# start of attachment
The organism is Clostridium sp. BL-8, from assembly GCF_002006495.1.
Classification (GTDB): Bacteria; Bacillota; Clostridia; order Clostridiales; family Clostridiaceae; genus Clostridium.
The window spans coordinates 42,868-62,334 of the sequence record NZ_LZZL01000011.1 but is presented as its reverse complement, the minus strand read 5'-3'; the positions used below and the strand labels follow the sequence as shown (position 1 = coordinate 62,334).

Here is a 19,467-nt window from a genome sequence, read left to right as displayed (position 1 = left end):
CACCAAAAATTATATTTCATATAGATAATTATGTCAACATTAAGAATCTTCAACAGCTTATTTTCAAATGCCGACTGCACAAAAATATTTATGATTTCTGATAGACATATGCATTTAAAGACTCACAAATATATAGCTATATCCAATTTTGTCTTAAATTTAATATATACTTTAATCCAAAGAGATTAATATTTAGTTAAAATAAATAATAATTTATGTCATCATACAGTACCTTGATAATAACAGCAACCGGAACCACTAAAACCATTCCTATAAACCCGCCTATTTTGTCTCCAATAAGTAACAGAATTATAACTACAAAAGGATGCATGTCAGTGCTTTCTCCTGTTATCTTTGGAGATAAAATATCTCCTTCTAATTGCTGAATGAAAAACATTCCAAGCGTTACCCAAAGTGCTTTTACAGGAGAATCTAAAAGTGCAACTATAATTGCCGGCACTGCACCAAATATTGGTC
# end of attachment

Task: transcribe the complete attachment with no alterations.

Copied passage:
The organism is Clostridium sp. BL-8, from assembly GCF_002006495.1.
Classification (GTDB): Bacteria; Bacillota; Clostridia; order Clostridiales; family Clostridiaceae; genus Clostridium.
The window spans coordinates 42,868-62,334 of the sequence record NZ_LZZL01000011.1 but is presented as its reverse complement, the minus strand read 5'-3'; the positions used below and the strand labels follow the sequence as shown (position 1 = coordinate 62,334).

Here is a 19,467-nt window from a genome sequence, read left to right as displayed (position 1 = left end):
CACCAAAAATTATATTTCATATAGATAATTATGTCAACATTAAGAATCTTCAACAGCTTATTTTCAAATGCCGACTGCACAAAAATATTTATGATTTCTGATAGACATATGCATTTAAAGACTCACAAATATATAGCTATATCCAATTTTGTCTTAAATTTAATATATACTTTAATCCAAAGAGATTAATATTTAGTTAAAATAAATAATAATTTATGTCATCATACAGTACCTTGATAATAACAGCAACCGGAACCACTAAAACCATTCCTATAAACCCGCCTATTTTGTCTCCAATAAGTAACAGAATTATAACTACAAAAGGATGCATGTCAGTGCTTTCTCCTGTTATCTTTGGAGATAAAATATCTCCTTCTAATTGCTGAATGAAAAACATTCCAAGCGTTACCCAAAGTGCTTTTACAGGAGAATCTAAAAGTGCAACTATAATTGCCGGCACTGCACCAAATATTGGTC